You well might question the artistic wisdom of a man responsible for such lowbrow TV hits as “I Love Lucy,” “Gunsmoke” and “The Ed Sullivan Show.”
But William S. Paley, longtime titan of the CBS network, vividly demonstrated through major artworks he collected that he was perceptive and intuitive — and perhaps clairvoyant as to which artists would grow in fame.
“The William S. Paley Collection: A Taste for Modernism," a new, multi-faceted exhibit at the de Young Museum in San Francisco, can prove it.
In the show are masterpieces from Braque, Cézanne, Degas, Gauguin, Manet, Miro, Picasso, Renoir, Rousseau, Toulouse-Lautrec and others, many others. Sixty paintings, drawngs and sculptures in all.
Impressionism. Post-Impressionism. School of Paris. Modernism.
Timothy Anglin Burgard, curator-in-charge of American Art for the Fine Arts Museums of San Francisco, indicated that the exhibit, organized by The Museum of Modern Art in New York, to which Paley had bequeathed his collection, +simultaneously informs and inspires viewers.
Consider, for example, Henri Matisse’s 1927 painting “Woman with a Veil,” which shows his desire to utilize “a flatness, a two-dimensionality” combined with a classic pose of melancholia to “get at a greater truth…as well as beauty.”
Or two Pablo Picasso paintings from his Rose Period — the 1905-06 “Boy Leading a Horse” (which was owned originally by Oakland poet laureate Gertrude Stein and her brother Leo) and the 1906 “Nude With Joined Hands.”
“Boy,” which portrays a much younger Picasso than the 27-year-old painter who’d already become a master when he brush-stroked it, is visibly a work of genius.
It also was a linchpin of last year’s successful San Francisco MOMA exhibit, “The Steins Collect: Matisse, Picasso and the Parisian Avant-Garde.”
For “Nude,” the artist painted a definitively sculpted head atop a less-defined body of a woman who is modestly covering her genitalia with her hands.
It’s alleged that Picasso stole the sculpture on which he based the head from the Louvre, returning it when he was done.
The exhibit, not incidentally, is majestically mounted, with paintings given breathing space on shaded walls that make them stand out.
Facts about Paley’s collection can be intriguing. But so can the attendant fiction.
In that category, said Burgard, is the broadcasting innovator’s middle initial, which didn’t stand for anything (though he’d never dissuade folks from believing that it represented his father’s name, Samuel).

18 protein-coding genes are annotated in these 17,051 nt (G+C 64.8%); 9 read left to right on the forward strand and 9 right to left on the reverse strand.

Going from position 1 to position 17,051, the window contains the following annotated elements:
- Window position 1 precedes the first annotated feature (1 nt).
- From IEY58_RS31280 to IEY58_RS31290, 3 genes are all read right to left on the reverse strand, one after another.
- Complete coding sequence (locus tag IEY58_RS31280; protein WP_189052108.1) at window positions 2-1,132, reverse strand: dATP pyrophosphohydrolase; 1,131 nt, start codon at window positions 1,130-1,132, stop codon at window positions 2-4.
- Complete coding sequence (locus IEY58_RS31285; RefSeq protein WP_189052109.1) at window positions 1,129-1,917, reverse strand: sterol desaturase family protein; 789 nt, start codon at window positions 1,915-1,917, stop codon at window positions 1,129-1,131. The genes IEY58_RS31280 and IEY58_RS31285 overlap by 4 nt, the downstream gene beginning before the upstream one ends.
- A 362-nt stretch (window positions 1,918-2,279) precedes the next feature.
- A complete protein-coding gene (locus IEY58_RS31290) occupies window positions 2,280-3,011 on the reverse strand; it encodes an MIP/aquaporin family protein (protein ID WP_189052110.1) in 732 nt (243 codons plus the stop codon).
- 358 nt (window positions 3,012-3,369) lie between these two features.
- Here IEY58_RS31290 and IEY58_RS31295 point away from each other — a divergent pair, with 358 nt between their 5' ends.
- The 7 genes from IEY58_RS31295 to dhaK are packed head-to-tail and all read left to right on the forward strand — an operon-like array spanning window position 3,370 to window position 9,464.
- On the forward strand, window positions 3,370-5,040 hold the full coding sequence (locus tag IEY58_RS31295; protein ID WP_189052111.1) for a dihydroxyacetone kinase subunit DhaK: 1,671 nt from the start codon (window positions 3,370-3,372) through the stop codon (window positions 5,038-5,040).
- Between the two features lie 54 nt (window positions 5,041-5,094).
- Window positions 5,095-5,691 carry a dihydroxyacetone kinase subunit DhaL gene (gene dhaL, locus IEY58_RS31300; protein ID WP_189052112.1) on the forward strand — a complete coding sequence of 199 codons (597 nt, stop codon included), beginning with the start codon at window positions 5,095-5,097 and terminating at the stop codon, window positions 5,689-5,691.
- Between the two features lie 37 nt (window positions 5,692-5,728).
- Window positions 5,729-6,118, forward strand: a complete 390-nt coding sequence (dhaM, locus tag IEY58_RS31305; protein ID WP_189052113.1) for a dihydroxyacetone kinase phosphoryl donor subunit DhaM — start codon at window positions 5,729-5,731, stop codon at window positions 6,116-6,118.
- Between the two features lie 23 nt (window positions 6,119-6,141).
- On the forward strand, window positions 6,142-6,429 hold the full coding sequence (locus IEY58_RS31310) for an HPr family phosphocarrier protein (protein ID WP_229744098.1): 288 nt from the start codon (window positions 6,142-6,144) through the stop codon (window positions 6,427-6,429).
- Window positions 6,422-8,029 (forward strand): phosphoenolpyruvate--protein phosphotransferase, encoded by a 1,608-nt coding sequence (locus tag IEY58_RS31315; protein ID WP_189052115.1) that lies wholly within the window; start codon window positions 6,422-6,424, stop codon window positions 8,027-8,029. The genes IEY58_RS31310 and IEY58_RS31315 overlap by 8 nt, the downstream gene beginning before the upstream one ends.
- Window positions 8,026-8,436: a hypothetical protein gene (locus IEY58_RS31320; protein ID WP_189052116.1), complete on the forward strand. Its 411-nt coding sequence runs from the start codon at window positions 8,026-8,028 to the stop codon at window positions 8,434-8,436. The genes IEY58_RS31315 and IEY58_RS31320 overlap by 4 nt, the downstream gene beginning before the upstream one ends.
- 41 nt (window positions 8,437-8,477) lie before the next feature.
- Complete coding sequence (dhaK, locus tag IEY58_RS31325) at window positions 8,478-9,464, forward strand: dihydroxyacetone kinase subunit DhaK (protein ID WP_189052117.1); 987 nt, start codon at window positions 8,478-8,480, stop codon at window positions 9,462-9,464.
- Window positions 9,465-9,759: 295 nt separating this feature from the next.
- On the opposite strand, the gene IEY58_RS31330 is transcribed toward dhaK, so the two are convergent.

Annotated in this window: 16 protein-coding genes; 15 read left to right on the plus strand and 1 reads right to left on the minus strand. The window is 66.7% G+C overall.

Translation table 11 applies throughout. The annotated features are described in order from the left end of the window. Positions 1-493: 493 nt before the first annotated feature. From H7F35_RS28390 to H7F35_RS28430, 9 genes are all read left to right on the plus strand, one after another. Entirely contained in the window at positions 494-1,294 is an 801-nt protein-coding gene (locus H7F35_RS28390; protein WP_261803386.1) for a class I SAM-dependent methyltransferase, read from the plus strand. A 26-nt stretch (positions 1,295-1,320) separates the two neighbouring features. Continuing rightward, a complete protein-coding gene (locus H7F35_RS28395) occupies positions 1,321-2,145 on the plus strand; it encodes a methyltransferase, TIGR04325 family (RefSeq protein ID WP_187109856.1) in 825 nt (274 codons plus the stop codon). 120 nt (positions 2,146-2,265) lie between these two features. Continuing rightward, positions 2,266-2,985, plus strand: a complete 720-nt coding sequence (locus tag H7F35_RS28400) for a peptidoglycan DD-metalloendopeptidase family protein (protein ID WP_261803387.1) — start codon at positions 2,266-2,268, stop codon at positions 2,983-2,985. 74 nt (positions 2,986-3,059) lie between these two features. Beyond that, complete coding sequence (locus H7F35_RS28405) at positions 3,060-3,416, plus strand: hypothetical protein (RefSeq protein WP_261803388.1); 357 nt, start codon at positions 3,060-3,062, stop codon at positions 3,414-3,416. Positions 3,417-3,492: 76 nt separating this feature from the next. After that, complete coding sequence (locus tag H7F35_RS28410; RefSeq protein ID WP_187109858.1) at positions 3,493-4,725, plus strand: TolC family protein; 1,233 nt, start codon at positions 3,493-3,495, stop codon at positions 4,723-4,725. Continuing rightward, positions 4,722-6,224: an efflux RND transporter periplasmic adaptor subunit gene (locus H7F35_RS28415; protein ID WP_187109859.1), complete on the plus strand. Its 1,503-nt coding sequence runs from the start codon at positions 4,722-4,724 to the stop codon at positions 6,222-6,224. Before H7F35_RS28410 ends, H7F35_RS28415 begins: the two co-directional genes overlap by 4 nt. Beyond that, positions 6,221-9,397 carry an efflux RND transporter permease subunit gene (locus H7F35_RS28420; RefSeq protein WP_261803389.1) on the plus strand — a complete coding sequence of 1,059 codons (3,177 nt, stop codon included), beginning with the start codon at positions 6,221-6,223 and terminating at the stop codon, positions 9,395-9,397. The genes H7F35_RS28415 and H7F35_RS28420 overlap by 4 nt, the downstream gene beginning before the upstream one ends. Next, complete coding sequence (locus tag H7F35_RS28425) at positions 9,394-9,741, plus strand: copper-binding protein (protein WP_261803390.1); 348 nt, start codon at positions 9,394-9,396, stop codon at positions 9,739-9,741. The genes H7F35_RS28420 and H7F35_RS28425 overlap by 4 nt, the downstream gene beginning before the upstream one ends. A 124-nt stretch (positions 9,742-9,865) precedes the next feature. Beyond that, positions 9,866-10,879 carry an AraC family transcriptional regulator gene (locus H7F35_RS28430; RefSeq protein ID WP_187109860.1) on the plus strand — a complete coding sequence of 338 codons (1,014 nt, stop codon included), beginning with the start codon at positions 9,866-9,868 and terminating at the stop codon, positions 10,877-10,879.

Another inaccuracy: Paley was a co-founder of CBS, not its exclusive architect, Burgard noted during his brilliant and witty pre-opening press tour of the exhibit.
Also, Paley insisted “Woman with a Veil” was purchased directly from Matisse. The truth, said Burgard, is that the spinmeister bought it from artist’s son.
One real fact is that Paley’s first art purchase, in 1935, was the 1875-1876 “Self-Portrait in a Straw Hat” by Paul Cézanne.
Another fact is that Paley, as a Jew, had to overcome the rampant discrimination of his time.
He was denied admission to fraternities in college, and despite his subsequent major philanthropy and an upper-crust reputation garnered by owning a string of racing thoroughbreds, he was denied membership in multiple posh clubs.
As a young man, Paley, who died at age 89 in 1990, wasn’t exactly self-made. His father had earned millions manufacturing and selling cigars, giving William S. Paley quite a jump-start.
Paley the Collector, on the other hand, was strictly his own person: The range of the paintings in this exhibit is wider than you might expect.
On the modern end, for instance, are two existential early-‘60s triptychs of distorted faces by Francis Bacon. According to the audio tour, the artist said his portraits were of friends — because if they hadn’t been, “I could not do such violence to them.”
In contrast, on the other end, are two soft 1866-68 pencil sketches by Hilaire-Germain-Edgar Degas, “Portrait of a Woman” and “The Jockey.”
A photographic bonus for visitors is a hallway of large images revealing the interior of Paley’s Fifth Avenue apartment in Manhattan, where masterworks adorned the walls.
If you visit the de Young exhibit, make sure to stop in front of Henri de Toulouse Lautrec’s “Mme Lili Grenier.”
It’s a 1988 painting soul-stripping the wife of a wealthy friend. She’s lounging in a chair while wrapped in a Japanese kimono, her hands toying with a pale blue ribbon. At age 20, she has a smug look of self-satisfaction — reflecting, most likely, how well she married.
Don’t miss it.
In fact, don’t miss the exhibit as a whole.
“The William S. Paley Collection: A Taste for Modernism” will be at the de Young, Golden Gate Park, San Francisco, through Dec. 30. Hours: Tuesdays through Sundays, 9:30 a.m. to 5:15 p.m., except Fridays, when open until 8:45. Admission: $10 to $20, free for members and children 5 and under. Information: (415) 750-3600 or www.deyoungmuseum.org.